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Understanding the FPGA Bitstream Structure

Date: Jan 12, 2024

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The term "bitstream" is commonly used to describe a file containing the complete internal configuration state of an FPGA, including wiring, logic resources, and IO settings. Most modern FPGAs are based on SRAM, such as the Xilinx Spartan and Virtex series. 

During power-up or subsequent FPGA reconfiguration, the bitstream is read from non-volatile storage like flash memory. It is then loaded into the internal configuration SRAM through the FPGA configuration controller.

In certain scenarios, designers need a comprehensive understanding of the internal structure of the FPGA bitstream. For instance, accessing custom low-level bitstreams using FPGA physical implementation tools, implementing complex configuration rollback schemes, generating short command sequences for FPGA reconfiguration through internal configuration ports (ICAP), and reading configuration status are some situations where this knowledge proves valuable.

Bitstream Format

The bitstream comprises the following components: padding, sync word, commands for accessing configuration registers, memory frames, and desync word.


Padding data consists of an all-zero or all-one sequence, ignored by the FPGA configuration controller. Padding data is used to separate bitstreams in non-volatile memory. Generally, using an all-one padding is convenient because the flash memory state is also all-one after erasure.

Sync Word

The sync word is a special value (0xAA995566) that notifies the FPGA configuration controller to process subsequent bitstream data.

Desync Word

The desync word informs the FPGA configuration controller of the end position of the bitstream. After the desync word, all bitstream data is ignored until the next sync word is encountered.


Commands are used to read and write FPGA configuration controller registers. Some commands appearing in each bitstream include ID-CODE, used to identify which FPGA device the bitstream belongs to. Frame address register (FAR), frame data register (FDRI), and no operation (NOOP) commands are ignored.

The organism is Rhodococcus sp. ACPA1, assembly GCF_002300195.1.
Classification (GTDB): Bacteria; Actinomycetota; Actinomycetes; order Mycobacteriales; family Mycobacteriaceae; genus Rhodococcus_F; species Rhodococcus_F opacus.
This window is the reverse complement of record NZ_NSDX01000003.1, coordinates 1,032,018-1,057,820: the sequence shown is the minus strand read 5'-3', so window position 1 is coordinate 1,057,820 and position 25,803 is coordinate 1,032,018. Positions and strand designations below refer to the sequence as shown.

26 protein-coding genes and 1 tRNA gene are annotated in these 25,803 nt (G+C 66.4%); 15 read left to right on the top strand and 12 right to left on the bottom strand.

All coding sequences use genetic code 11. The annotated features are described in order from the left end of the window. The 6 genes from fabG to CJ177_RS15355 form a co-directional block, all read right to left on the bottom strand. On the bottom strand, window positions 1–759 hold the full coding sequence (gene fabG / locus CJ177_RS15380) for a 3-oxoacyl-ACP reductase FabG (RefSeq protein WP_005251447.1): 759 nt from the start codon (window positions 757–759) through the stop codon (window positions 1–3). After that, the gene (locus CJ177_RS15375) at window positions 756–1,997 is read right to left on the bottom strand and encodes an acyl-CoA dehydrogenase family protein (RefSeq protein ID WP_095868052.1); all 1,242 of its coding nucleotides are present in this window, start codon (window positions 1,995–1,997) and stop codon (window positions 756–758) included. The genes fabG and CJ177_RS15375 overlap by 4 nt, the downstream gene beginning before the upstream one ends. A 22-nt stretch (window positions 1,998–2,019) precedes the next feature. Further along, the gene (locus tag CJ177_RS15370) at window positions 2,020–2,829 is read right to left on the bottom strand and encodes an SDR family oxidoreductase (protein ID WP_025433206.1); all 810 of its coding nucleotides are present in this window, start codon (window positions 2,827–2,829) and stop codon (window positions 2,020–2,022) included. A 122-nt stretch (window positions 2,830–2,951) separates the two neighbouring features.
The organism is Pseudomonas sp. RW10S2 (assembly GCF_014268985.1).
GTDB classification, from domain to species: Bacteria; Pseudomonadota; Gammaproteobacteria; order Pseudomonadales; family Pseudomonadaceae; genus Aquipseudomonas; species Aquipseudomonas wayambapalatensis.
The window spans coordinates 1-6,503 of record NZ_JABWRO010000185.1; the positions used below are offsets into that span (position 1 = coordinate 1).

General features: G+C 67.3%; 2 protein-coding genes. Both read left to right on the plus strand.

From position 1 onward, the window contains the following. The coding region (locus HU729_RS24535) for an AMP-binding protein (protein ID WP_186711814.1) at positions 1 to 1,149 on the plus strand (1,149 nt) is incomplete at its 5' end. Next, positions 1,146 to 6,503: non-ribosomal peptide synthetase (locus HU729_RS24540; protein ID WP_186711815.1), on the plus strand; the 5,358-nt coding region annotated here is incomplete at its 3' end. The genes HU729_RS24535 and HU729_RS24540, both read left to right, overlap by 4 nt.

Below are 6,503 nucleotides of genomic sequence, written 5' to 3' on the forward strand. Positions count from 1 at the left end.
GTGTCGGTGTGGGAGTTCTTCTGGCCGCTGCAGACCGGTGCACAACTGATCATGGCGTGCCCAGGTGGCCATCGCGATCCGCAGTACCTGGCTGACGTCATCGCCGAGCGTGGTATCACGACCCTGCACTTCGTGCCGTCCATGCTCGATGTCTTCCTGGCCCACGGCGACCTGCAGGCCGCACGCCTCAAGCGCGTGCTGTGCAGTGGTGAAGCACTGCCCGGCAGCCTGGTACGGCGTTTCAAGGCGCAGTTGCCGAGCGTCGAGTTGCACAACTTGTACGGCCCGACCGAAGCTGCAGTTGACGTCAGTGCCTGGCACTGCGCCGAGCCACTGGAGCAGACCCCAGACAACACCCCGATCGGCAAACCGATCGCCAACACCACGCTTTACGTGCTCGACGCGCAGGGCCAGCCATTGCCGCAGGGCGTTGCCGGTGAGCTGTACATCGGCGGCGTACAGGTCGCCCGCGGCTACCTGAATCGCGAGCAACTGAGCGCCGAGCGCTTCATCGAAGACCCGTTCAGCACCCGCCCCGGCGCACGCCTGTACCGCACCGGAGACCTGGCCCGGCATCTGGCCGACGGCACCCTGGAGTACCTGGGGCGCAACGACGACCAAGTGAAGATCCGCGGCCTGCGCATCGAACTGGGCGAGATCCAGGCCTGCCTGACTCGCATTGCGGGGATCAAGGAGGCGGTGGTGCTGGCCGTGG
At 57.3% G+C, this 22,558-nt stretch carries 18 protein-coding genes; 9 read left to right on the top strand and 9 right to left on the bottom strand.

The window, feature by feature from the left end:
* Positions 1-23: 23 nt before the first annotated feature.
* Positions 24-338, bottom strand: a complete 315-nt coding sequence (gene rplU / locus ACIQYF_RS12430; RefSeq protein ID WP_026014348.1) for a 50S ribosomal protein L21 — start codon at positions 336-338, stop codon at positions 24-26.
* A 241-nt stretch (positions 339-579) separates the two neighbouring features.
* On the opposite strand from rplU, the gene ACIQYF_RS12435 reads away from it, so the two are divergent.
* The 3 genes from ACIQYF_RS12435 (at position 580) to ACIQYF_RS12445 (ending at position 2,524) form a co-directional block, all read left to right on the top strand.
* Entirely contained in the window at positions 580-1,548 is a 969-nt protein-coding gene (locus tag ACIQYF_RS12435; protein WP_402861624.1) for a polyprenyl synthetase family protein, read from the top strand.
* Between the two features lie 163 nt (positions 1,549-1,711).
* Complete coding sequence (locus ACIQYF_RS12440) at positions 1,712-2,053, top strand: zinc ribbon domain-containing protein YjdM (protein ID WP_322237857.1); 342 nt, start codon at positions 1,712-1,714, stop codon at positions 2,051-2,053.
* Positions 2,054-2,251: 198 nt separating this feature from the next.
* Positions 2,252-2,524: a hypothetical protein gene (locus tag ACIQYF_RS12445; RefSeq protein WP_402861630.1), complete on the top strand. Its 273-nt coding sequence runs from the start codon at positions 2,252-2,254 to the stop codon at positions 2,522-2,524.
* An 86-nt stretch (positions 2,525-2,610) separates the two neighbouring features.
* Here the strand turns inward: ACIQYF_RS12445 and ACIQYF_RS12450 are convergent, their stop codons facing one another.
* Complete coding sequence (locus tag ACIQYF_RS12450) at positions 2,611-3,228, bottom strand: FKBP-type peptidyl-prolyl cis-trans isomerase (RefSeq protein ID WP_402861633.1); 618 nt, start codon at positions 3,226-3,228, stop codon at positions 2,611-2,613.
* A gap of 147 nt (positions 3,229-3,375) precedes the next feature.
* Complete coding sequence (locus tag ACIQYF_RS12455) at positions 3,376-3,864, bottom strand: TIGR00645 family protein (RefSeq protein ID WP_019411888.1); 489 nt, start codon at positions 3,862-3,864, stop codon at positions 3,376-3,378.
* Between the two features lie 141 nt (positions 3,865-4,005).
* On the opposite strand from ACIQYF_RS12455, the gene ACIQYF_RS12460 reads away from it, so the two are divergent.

Memory Frames

Memory frames are the fundamental unit for configuring Xilinx FPGAs in the bitstream. The frame size depends on the specific FPGA series; different series have different frame sizes. For Virtex-6 devices, frames are 2592 bits. The number of frames varies for each Virtex-6 device, ranging from a minimum of 7491 (for LX7ST) to a maximum of 5548 (for LX550T). Frames are used for configuring multiple logic slices, IO, BRAM, and other FPGA components. Each frame has an address corresponding to the FPGA configuration space. The bitstream uses FAR and FDRI command sequences to configure frames.

The Virtex-6 FPGA Configuration User Guide contains sufficient documentation on bitstreams and commands for accessing FPGA configuration controller registers. However, detailed documentation on memory frames is not only unavailable for Xilinx FPGAs but also for FPGAs from other vendors.

Xilinx's BITGEN Utility

BITGEN is Xilinx's utility that, using the Native Circuit Description (NCD) formatted post-layout files, creates bitstreams for FPGA configuration. BITGEN is a highly configurable tool with over 100 command-line options (described in the Command Line Tools User Guide). Some options determine bitstream output format, enable compression for reduced bitstream size, enhance FPGA configuration speed, use CRC for data integrity, and enable bitstream encryption.


The following example illustrates a short bitstream configured based on differential parts. The bitstream commands are described using a script language, specifically written in Perl, and available on the accompanying website.

FPGA Bitstream Structure Example

Upon careful examination of the bitstream, it is possible to distinguish sync and desync commands, the IDCODE belonging to Virtex-6 LX240T PPGA, and two frames with 405 and 243 words, respectively.

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